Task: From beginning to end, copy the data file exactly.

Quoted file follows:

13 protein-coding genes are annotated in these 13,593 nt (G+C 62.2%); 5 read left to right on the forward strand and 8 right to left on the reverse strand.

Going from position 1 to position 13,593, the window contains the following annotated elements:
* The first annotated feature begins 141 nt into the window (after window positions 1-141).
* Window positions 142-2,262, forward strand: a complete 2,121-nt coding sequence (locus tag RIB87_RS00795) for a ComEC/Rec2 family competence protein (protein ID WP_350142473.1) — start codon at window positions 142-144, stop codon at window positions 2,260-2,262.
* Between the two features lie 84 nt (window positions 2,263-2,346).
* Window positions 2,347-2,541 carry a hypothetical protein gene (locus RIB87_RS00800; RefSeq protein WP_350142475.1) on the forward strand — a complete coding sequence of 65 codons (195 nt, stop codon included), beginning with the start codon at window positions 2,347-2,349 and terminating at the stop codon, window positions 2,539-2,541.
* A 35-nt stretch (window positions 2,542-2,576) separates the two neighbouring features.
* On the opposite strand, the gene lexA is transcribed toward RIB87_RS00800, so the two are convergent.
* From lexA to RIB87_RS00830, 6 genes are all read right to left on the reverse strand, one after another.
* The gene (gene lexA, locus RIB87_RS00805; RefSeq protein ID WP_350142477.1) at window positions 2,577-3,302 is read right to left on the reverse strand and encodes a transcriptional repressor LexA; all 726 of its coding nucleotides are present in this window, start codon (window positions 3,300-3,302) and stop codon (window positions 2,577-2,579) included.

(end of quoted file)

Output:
13 protein-coding genes are annotated in these 13,593 nt (G+C 62.2%); 5 read left to right on the forward strand and 8 right to left on the reverse strand.

Going from position 1 to position 13,593, the window contains the following annotated elements:
* The first annotated feature begins 141 nt into the window (after window positions 1-141).
* Window positions 142-2,262, forward strand: a complete 2,121-nt coding sequence (locus tag RIB87_RS00795) for a ComEC/Rec2 family competence protein (protein ID WP_350142473.1) — start codon at window positions 142-144, stop codon at window positions 2,260-2,262.
* Between the two features lie 84 nt (window positions 2,263-2,346).
* Window positions 2,347-2,541 carry a hypothetical protein gene (locus RIB87_RS00800; RefSeq protein WP_350142475.1) on the forward strand — a complete coding sequence of 65 codons (195 nt, stop codon included), beginning with the start codon at window positions 2,347-2,349 and terminating at the stop codon, window positions 2,539-2,541.
* A 35-nt stretch (window positions 2,542-2,576) separates the two neighbouring features.
* On the opposite strand, the gene lexA is transcribed toward RIB87_RS00800, so the two are convergent.
* From lexA to RIB87_RS00830, 6 genes are all read right to left on the reverse strand, one after another.
* The gene (gene lexA, locus RIB87_RS00805; RefSeq protein ID WP_350142477.1) at window positions 2,577-3,302 is read right to left on the reverse strand and encodes a transcriptional repressor LexA; all 726 of its coding nucleotides are present in this window, start codon (window positions 3,300-3,302) and stop codon (window positions 2,577-2,579) included.